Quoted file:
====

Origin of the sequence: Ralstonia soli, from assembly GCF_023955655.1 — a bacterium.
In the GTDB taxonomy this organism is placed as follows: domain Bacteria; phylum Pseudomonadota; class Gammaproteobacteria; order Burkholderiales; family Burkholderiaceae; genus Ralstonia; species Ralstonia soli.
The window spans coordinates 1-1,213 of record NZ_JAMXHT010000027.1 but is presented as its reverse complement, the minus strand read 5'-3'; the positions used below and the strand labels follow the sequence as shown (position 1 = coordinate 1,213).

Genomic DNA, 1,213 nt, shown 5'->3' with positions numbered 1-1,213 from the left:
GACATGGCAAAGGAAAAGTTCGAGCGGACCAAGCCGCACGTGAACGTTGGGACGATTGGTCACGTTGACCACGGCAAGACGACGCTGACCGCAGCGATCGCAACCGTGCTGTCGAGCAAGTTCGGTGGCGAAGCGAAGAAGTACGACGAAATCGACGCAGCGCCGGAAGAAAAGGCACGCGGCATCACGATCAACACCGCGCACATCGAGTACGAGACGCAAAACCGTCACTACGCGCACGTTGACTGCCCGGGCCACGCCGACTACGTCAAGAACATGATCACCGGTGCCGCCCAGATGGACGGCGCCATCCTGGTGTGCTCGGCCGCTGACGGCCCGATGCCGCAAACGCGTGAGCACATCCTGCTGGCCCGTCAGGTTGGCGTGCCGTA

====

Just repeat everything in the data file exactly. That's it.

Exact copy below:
Origin of the sequence: Ralstonia soli, from assembly GCF_023955655.1 — a bacterium.
In the GTDB taxonomy this organism is placed as follows: domain Bacteria; phylum Pseudomonadota; class Gammaproteobacteria; order Burkholderiales; family Burkholderiaceae; genus Ralstonia; species Ralstonia soli.
The window spans coordinates 1-1,213 of record NZ_JAMXHT010000027.1 but is presented as its reverse complement, the minus strand read 5'-3'; the positions used below and the strand labels follow the sequence as shown (position 1 = coordinate 1,213).

Genomic DNA, 1,213 nt, shown 5'->3' with positions numbered 1-1,213 from the left:
GACATGGCAAAGGAAAAGTTCGAGCGGACCAAGCCGCACGTGAACGTTGGGACGATTGGTCACGTTGACCACGGCAAGACGACGCTGACCGCAGCGATCGCAACCGTGCTGTCGAGCAAGTTCGGTGGCGAAGCGAAGAAGTACGACGAAATCGACGCAGCGCCGGAAGAAAAGGCACGCGGCATCACGATCAACACCGCGCACATCGAGTACGAGACGCAAAACCGTCACTACGCGCACGTTGACTGCCCGGGCCACGCCGACTACGTCAAGAACATGATCACCGGTGCCGCCCAGATGGACGGCGCCATCCTGGTGTGCTCGGCCGCTGACGGCCCGATGCCGCAAACGCGTGAGCACATCCTGCTGGCCCGTCAGGTTGGCGTGCCGTA